Asia Birds HK Species Profiles

Yellow-crested Cockatoo – Hong Kong Wildlife | 小葵花鳳頭鸚鵡 – 香港野生動物

I would be in and around the Mid-levels almost every day when I’m in Hong Kong. You can easily find these beautiful white parrots in there. But did you know that they were rarer than the Black-faced spoonbills you always heard of?

In Hong Kong, they are commonly seen in Mid-levels, Central, Wan Chai, Tai Hang, and nearby in Hong Kong Island, particularly around Hong Kong Park.

However, this species is not that common back home. Its populations are dramatically declined in its natural range. Right, it is not a native species of Hong Kong.

Hong Kong is second home to the introduced, critically endangered Yellow-crested cockatoo (Cacatua sulphurea). This species is native to Indonesia. A total of fewer than 2,000 are left in the world. 200 of them live in Hong Kong.

The Yellow-crested cockatoo is originally from East Timor, Sulawesi and the Lesser Sundas of Indonesia. It has become an introduced species of Hong Kong for at least 80 years.

When did they first come to Hong Kong?
This species has a long history of being pets. There are records of Yellow-crested cockatoos entering Hong Kong as pets as far back as in the 1850s.

How did they establish a wild population?
The most believed story is that Hong Kong Governor Sir Mark Aitchison Young released the Government House’s entire bird collection, including a large number of this species, hours before surrendering Hong Kong to Japanese troops in December 1941.

There are now around 200 of them in Hong Kong – that is already more than 10% of its entire population in the world which keeps declining.

It is also known as the Lesser sulphur-crested cockatoo to differentiate from its larger and much more common Australian cousin, the Sulphur-crested cockatoo (Cacatua galerita).

Cacatua sulphurea (Gmelin, 1788)
Kingdom: Animalia
Phylum: Chordata
Class: Aves
Order: Psittaciformes
Family: Cacatuidae
Genus: Cacatua
Subgenus: Cacatua
Species: sulphurea

See more of my encounters with Hong Kong Wildlife.

小葵花鳳頭鸚鵡, 橘冠葵花鳳頭鸚鵡, 小葵花鸚鵡, 小巴丹鸚鵡, 小巴, 小葵

Asia HK Mammals Species Profiles

Pallas’s Squirrel – Hong Kong Wildlife | 赤腹松鼠 – 香港野生動物

Squirrels are everywhere in the world, with the exception of Antarctica. These rodents can even be found in the Arctic Circle. But did you know that, like Australia, there were no squirrels in Hong Kong originally? They were introduced.

There are 200 species in the squirrel family (Sciuridae) – Chipmunks, marmots, groundhogs, flying squirrels, prairie dogs, just to name a few. But there is only this species that was introduced to Hong Kong – The Pallas’s squirrel (Callosciurus erythraeus) a.k.a. Red-bellied tree squirrel.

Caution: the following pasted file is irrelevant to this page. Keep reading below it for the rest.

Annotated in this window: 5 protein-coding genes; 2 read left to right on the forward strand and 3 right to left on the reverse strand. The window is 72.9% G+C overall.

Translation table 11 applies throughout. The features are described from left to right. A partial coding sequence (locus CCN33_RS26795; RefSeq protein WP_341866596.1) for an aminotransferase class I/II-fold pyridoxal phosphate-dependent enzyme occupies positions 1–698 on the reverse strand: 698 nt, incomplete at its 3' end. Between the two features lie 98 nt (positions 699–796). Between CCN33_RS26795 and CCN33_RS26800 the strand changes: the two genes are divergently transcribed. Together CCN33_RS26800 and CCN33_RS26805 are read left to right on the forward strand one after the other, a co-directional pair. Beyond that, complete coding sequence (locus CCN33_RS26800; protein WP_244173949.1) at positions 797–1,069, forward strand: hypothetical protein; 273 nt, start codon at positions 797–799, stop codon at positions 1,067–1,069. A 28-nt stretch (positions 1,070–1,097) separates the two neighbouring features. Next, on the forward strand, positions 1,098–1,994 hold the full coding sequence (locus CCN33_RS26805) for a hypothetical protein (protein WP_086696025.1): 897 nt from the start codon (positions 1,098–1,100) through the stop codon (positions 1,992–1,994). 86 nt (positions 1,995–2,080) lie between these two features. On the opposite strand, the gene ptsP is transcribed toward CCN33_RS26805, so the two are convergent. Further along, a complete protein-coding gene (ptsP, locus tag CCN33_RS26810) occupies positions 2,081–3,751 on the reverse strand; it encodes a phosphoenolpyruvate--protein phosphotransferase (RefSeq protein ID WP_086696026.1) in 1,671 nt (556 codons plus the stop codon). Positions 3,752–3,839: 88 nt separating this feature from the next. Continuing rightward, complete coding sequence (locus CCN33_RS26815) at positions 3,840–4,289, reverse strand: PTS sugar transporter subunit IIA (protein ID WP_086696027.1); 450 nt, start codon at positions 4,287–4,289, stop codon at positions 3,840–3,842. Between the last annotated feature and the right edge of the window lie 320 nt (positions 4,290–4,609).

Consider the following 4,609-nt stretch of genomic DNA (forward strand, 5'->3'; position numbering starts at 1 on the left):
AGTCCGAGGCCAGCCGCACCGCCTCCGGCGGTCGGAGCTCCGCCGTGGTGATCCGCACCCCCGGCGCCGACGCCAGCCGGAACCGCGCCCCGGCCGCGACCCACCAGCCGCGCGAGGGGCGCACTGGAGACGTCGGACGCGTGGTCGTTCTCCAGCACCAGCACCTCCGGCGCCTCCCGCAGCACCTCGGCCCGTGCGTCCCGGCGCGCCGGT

This species has a wide distribution throughout most of southeastern Asia from India, Bhutan, Myanmar, to Vietnam, Cambodia, Laos, Thailand, Malaysia, Taiwan, and southern and eastern China, including Hainan, but just not Hong Kong.

It is the only species of squirrel found in Hong Kong. But there are at least 2 subspecies found in here. They are quite clearly apart from each other – C. e. thai is found on the Hong Kong Island such as Pokfulam and Tai Tam. C. e. styani is found in the New Territories such as Tai Po Kau, Shing Mun and Tai Lam.

The Pallas’s squirrel is also known as the Red-bellied tree squirrel. But do not be confused with the Red-bellied squirrel (Rubrisciurus rubriventer) which is another species of Sulawesi, Indonesia.

Callosciurus erythraeus (Pallas, 1779)
Kingdom: Animalia
Phylum: Chordata
Class: Mammalia
Order: Rodentia
Family: Sciuridae
Genus: Callosciurus
Species: erythraeus

赤腹松鼠, 紅肚松鼠

Asia HK Snakes Species Profiles

Burmese Python – Hong Kong Wildlife | 蟒蛇 – 香港野生動物

Gentle giant – the Burmese python is the largest native species in Hong Kong (in length) which I feel more comfortable catching than many smaller snakes. Not saying they won’t bite though.

Size does matter, but length or girth?
Wild pythons in Hong Kong used to be much larger back in the 50s. The record-holder was 5.74 m (18’10”). Nowadays the ones found rarely exceed 3-4 m. But length is not what makes the Burmese python a true giant. Weight is. The heaviest record is 182.8 kg (403 lb). A few species could grow longer (such as the Reticulated python) but probably only one single species can grow heavier – the Green anaconda.

The Big 5

The Burmese python is the largest snake in Hong Kong and the second-largest (in weight) in the world after the Green anaconda. Together with the Reticulated python (the longest snake in the world), African rock python, and Indian python, they make the big 5 of snakes. But the size ranking of these giant snakes should not be considered definitive. There is considerable variation in the maximum reported size of these species, and most measurements are not truly verifiable.

The 5 largest snakes in the world (not listed in order):

  1. Green anaconda (Eunectes murinus)
  2. Burmese python (Python bivittatus)
  3. Reticulated python (Malayopython reticulatus)
  4. African rock python (Python sebae)
  5. Indian python (Python molurus)

Has Burma separated from India a decade ago? What?